Actually, the biggest problem with base 60 is, if one is not using base 10 notation in base 60, the large number of symbols you would have to maintain (would make pocket calculators a bit unwieldy). Actually, not even the Babylonians used 60 discrete symbols.

Many people have long argued in favour of duodecimal (and it is not difficult to scale duodecimal to sexagesimal).

You are ofcourse correct that duodecimal has 3 different factors in its base, on the other hand, it just about balances out when you look at the base number, and those adjacent either side of it (it is fairly easy to determine if something is divisible by 3 or 9 in a decimal system because 3 is a factor of 9, and 9 is one below 10 - the comparable numbers for the duodecimal system are 11 and 13, both of which are prime).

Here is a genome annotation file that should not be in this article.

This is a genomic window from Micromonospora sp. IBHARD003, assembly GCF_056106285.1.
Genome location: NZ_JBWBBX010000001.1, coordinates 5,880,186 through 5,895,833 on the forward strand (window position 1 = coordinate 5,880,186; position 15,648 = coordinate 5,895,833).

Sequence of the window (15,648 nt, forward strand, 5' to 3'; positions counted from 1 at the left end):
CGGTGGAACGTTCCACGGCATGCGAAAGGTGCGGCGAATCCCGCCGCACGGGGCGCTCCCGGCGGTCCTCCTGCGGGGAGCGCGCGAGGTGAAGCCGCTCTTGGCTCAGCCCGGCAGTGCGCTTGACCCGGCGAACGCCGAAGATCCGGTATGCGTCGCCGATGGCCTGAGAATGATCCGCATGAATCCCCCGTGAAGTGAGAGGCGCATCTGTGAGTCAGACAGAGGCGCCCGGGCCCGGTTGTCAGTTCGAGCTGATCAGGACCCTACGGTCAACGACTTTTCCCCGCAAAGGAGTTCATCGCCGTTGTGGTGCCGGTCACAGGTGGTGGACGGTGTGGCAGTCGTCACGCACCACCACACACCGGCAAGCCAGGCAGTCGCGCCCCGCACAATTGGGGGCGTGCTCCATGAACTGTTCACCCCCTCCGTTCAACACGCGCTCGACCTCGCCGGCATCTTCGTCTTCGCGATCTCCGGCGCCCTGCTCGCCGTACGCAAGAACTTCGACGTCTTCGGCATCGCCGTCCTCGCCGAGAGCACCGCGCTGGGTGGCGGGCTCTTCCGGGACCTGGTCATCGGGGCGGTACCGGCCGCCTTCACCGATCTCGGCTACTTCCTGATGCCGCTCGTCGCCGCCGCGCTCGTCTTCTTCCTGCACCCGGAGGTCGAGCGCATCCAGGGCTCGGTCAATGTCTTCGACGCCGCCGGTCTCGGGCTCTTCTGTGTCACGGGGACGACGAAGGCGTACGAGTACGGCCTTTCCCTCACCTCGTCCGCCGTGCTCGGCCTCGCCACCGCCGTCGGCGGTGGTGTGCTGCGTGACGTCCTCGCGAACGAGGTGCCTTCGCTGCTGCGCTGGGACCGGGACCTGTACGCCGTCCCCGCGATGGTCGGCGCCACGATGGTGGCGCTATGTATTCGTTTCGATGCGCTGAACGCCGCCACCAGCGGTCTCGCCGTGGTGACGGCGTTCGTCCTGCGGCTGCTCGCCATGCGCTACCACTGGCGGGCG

The other advantage often quoted for the duodecimal system is in packaging. We still mostly prefer to buy eggs by the dozen and half dozen. We can now buy eggs by the 10, but we do not package eggs by 5. In many other contexts, it is often very convenient to package things in an array of 4 x 3, where it is far less convenient to package things in the more elongated arrays of 2 x 5. And, ofcourse, we still use duodecimal in many aspects of measuring time (duodecimal is a factor of the sexagesimal system we use, but is also a factor in the base 24 we measure hours in, and we still have 12 months in a year, albeit they are not equal length months).

Ofcourse, as you point out, there is increasingly a practical advantage in using hexadecimal as a base. Binary is very unwieldy (which is why octal and hexadecimal is much preferred as an appropriate balance between using a limited number of symbols while maintaining a more manageable length of number for most common uses).